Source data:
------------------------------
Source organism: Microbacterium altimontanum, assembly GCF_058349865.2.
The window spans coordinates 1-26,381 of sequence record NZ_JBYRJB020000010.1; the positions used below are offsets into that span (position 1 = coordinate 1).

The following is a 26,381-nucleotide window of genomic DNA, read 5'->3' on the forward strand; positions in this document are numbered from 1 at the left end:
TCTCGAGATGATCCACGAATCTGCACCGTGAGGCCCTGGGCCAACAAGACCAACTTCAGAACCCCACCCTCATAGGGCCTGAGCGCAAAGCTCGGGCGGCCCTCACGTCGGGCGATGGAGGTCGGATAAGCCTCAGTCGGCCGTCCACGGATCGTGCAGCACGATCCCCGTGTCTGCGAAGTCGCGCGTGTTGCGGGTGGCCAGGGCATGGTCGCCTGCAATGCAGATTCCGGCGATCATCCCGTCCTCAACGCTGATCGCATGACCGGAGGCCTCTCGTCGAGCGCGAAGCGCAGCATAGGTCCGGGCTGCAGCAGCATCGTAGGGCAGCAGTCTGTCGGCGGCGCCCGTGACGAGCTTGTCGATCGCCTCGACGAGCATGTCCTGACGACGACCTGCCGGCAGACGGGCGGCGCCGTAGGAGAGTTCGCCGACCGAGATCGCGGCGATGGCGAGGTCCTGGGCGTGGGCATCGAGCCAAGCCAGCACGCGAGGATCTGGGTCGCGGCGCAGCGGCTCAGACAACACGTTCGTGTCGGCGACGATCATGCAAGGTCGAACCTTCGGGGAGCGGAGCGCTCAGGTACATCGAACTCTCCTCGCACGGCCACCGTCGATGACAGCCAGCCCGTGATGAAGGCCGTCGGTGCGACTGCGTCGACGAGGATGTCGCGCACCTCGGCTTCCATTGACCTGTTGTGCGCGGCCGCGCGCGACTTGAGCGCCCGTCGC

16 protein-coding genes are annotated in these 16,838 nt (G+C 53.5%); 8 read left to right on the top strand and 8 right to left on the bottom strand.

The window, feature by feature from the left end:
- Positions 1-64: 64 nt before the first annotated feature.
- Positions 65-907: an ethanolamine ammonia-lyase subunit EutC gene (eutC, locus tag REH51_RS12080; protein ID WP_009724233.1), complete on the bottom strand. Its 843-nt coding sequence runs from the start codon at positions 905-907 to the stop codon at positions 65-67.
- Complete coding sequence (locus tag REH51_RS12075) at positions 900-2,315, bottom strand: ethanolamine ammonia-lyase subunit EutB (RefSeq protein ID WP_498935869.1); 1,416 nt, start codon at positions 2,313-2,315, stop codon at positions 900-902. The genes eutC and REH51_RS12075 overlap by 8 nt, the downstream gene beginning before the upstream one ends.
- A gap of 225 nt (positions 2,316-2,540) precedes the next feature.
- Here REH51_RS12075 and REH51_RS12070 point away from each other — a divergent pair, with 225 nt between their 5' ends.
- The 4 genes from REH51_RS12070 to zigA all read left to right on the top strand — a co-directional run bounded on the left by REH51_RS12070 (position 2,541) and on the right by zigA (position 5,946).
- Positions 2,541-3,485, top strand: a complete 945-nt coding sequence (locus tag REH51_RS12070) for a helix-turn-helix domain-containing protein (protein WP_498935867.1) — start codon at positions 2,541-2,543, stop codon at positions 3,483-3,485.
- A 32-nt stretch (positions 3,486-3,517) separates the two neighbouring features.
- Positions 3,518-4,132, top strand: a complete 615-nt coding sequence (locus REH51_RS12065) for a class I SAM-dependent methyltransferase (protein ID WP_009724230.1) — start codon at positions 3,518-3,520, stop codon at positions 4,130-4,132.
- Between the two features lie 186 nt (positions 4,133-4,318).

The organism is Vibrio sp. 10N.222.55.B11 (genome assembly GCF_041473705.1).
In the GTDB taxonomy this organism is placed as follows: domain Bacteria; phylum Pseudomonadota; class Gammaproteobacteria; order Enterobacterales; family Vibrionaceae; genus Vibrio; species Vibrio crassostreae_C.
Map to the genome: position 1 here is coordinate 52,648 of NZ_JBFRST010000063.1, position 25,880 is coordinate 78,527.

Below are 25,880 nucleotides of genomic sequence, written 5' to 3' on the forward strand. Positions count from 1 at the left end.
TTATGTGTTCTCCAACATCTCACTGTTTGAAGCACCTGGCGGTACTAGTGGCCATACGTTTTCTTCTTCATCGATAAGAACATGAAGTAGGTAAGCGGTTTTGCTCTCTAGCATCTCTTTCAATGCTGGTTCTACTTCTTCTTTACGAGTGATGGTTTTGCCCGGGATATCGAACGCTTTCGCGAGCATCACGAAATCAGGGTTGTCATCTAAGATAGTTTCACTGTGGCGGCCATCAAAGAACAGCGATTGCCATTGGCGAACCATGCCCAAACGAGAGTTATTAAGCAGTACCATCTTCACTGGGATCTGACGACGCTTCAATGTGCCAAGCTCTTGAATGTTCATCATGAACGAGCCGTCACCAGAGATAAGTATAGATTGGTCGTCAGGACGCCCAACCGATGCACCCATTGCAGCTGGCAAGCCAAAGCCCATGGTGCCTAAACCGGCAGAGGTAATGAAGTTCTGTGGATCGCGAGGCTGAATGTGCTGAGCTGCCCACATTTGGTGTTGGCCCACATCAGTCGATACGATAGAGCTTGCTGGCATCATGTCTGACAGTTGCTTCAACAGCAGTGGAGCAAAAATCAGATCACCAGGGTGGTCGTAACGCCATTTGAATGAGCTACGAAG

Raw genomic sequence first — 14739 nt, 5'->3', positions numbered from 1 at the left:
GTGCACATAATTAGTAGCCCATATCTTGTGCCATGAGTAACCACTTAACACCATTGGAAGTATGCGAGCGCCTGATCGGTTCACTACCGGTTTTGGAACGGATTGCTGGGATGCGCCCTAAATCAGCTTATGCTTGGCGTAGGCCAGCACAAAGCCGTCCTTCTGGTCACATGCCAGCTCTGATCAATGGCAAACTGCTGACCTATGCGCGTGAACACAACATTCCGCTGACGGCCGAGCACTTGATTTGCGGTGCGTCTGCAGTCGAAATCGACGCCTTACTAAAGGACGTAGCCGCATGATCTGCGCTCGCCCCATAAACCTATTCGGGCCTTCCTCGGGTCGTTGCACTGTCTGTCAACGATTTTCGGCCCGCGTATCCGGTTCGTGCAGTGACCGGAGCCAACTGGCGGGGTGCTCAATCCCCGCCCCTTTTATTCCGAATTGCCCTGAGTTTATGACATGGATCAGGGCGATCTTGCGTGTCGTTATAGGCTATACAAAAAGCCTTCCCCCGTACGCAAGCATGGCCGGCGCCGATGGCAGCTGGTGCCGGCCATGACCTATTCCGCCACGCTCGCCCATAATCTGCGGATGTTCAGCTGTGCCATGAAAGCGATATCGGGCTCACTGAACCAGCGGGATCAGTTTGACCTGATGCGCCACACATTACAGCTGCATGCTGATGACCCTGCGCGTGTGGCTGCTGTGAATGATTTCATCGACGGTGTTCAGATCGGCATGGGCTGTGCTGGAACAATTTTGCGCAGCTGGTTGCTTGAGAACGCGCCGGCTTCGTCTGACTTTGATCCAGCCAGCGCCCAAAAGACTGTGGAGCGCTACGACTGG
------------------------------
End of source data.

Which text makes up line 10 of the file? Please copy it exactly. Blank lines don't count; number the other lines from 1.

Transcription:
- A gap of 225 nt (positions 2,316-2,540) precedes the next feature.